When school uniforms go too far...

Would you like a dress code with that?


As a member of my kids’ school governing council, twice each term I get to sit and listen to the principal, staff and parents complain about electricity bills, the doors that need to be replaced, the graffiti on the windows, the private piano teacher using space for free, the war relic canteen pie warmer with its own staph colony, and school uniform.

Mostly, I try to engage and offer something meaningful, and to not drift away as members earnestly discuss whether we should stock the MSG free hot dogs in the canteen, or whether our after school care should set debt collectors on the non-payers.

But talking about school uniforms actually got kinda interesting.

My kids are at a regular local government school. The kind where, when I was a kid, we didn’t have to wear a uniform at all. At about eight years old, I switched into a state school from a relatively exclusive private school, so on my first day of term two, grade three, not knowing any better, my parents sent me to school in a white collared shirt, school pinafore, long socks and a school tie. Yep, my Mum put me in a tie at state primary school. I still bear the scars.

Our local school today doesn’t have actual shirts, let alone ties. We have a school polo t’shirt, zip up fleece jackets and school colour pants and shorts. The girls get those options, as well as a skort (skirt with in-built shorts), pinafore or summer dress.

We don’t have monogrammed school socks, and the kids’ footwear is open slather. I mean that. Kids wear anything from flimsy plastic sandals, to footy boots, to crocs, to knee length vinyl heeled boots. Note to parents: your children cannot actively participate in fitness and sports activities wearing those stupid shoes.

The girls will wear pink socks, purple socks, socks with rainbow stripes. They even wear those heinous three quarter length “leggings” in any colour, with lace trim which ends below their summer dress, and above the lace on their orange striped socks. It’s not – believe me – a good look.


World war three erupted in the staff room on a recent Monday night, as the dominant faction demanded that “school coloured socks” and “school coloured tights – NO leggings” be added to the school uniform code. The other faction roared “But this is a State school! We don’t have money to buy the right colours, and our kids will scream, and why can’t they express their individuality?!”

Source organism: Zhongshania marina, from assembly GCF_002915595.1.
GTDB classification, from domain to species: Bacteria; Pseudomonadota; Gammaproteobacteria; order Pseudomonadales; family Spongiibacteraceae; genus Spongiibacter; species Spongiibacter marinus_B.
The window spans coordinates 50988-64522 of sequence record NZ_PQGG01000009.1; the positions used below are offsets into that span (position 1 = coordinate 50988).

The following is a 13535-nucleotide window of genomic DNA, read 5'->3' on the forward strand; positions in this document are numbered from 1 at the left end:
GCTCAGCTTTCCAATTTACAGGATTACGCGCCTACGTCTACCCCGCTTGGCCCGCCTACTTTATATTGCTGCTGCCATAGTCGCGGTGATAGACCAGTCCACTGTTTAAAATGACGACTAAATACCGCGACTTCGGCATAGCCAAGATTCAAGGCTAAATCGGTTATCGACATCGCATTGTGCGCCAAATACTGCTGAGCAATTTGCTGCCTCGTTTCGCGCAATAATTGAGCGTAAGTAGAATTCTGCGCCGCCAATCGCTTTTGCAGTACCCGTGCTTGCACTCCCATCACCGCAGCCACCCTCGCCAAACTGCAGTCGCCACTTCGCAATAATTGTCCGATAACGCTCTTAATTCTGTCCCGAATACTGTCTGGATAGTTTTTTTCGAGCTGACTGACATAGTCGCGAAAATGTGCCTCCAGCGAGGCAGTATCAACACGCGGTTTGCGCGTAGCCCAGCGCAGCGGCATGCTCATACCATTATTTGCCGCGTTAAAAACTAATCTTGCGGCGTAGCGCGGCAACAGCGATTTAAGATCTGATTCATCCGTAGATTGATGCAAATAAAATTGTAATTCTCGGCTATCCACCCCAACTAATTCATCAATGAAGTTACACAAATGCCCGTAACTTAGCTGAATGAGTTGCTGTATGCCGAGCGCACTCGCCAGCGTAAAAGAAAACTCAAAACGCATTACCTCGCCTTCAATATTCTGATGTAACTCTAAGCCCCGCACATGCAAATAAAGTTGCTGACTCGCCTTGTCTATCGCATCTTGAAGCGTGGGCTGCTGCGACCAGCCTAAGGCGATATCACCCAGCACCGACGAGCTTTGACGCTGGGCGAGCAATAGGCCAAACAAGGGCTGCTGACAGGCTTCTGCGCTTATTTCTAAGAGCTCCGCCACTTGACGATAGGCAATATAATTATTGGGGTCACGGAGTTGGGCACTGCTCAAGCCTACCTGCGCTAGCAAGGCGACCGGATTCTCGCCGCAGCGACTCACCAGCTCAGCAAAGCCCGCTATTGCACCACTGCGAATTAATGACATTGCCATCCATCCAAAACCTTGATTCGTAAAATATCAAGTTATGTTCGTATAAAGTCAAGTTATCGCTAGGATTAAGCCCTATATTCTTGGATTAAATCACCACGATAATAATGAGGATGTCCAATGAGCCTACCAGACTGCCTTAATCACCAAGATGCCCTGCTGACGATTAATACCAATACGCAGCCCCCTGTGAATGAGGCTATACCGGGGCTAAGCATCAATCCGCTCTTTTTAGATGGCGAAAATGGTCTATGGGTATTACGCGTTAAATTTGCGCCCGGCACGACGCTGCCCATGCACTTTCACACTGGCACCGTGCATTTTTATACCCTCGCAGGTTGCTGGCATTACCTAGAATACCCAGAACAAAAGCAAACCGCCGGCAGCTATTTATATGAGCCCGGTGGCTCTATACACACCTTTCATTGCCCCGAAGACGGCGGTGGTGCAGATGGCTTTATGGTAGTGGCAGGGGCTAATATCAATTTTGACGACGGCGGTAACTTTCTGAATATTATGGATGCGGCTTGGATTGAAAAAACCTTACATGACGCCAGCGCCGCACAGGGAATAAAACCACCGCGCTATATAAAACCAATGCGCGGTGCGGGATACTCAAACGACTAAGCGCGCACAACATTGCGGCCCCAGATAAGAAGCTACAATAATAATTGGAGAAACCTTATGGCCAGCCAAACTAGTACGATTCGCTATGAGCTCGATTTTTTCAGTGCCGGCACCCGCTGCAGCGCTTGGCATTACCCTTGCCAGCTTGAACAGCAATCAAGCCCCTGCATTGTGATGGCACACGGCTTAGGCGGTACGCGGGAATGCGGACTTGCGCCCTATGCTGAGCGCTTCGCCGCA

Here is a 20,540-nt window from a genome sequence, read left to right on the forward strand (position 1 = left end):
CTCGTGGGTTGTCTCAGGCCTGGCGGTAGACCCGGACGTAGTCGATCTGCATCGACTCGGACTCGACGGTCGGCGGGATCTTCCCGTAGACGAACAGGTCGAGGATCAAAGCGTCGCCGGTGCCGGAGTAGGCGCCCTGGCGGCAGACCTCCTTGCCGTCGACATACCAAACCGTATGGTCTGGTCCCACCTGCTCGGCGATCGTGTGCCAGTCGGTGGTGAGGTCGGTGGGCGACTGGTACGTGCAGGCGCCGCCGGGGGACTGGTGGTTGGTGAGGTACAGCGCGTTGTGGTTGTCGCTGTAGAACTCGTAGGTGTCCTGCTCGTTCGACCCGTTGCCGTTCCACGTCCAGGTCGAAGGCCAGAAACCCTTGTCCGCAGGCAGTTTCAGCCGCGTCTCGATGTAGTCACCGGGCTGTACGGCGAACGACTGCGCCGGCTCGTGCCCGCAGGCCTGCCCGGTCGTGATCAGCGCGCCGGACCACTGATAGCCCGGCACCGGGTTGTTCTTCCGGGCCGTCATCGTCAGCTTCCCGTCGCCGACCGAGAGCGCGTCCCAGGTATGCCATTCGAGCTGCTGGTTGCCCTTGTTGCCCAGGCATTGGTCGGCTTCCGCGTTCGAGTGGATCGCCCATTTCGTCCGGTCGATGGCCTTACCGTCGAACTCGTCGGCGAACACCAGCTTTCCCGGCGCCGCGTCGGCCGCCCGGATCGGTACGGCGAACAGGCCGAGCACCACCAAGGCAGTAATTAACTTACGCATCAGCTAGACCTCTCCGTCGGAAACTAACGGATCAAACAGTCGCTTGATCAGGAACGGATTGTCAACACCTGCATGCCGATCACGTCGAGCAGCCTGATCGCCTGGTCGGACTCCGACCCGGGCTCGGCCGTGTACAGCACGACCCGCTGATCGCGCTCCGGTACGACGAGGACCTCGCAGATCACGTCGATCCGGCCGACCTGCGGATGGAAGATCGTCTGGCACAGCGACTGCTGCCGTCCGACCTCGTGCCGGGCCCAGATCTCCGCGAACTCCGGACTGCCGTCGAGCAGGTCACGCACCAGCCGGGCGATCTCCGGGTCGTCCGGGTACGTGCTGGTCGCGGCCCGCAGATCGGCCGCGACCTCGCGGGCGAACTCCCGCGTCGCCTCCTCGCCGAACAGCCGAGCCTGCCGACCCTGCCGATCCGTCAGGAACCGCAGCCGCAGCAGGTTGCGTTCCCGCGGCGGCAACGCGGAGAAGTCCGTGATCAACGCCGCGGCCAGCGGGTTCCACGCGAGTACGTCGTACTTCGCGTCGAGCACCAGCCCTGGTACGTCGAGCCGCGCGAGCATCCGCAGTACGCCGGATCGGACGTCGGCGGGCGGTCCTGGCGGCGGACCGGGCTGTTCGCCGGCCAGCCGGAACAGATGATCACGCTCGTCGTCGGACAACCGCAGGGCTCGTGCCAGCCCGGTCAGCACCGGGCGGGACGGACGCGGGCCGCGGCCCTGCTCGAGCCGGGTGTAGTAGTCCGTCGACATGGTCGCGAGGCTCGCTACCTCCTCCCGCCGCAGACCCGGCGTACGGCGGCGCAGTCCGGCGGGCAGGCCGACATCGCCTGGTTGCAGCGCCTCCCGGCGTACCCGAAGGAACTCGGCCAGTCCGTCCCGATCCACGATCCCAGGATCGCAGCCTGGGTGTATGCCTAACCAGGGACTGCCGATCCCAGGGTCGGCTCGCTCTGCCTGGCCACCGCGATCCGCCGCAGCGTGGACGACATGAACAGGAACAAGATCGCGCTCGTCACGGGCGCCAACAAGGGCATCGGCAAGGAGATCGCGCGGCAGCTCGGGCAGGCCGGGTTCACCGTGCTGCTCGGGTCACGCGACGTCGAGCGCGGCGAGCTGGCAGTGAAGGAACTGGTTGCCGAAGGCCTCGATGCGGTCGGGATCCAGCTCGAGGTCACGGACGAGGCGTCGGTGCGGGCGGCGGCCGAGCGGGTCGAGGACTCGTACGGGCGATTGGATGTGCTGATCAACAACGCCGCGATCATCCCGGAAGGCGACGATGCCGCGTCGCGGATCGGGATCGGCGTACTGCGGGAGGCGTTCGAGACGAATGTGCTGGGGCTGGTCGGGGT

Sarah, leader of the dominant faction, with a hint of an imperial accent, let it be known that while *her* children didn’t dress like ragamuffins, that when the other kids wore black hoodies with glow-in-dark skeletons, pink socks or knee high rainbow leggings, the class photos were simply horrendous.

Don’t get me wrong. While I like the kids to look smart, and show some pride in their school and uniform, does it really make a difference?

Anecdotal research would suggest so. Actual research? Not so much.

If I’m honest, the research is pretty divided, but this is my opinion, so I choose… Dr David Brunsma, whose decades of study have shown that when a new dress code is implemented at a school, bad behaviours *increase*. In the relatively few schools where behaviour improved, the chances were that there was a raft of other behaviour and curriculum changes made at the same time. According to Dr Brunsma, “uniforms work as a catalyst for change and provide a highly visible window of opportunity. It is this window which allows additional programs to be implemented”

So, instead of watching my fellow councillors bitch about which schools look the most “bogan” and whether pink socks should be banished from the island, I should probably look at the debate with fresh eyes and say “Why don’t we look at updating our behaviour policy at the same time?”

Sam Paior is involved with the website which she started with a few other parents of kids with special needs.

Did you wear a uniform at school? How strict/hideous was it? Do you think they’re a positive or negative thing for kids?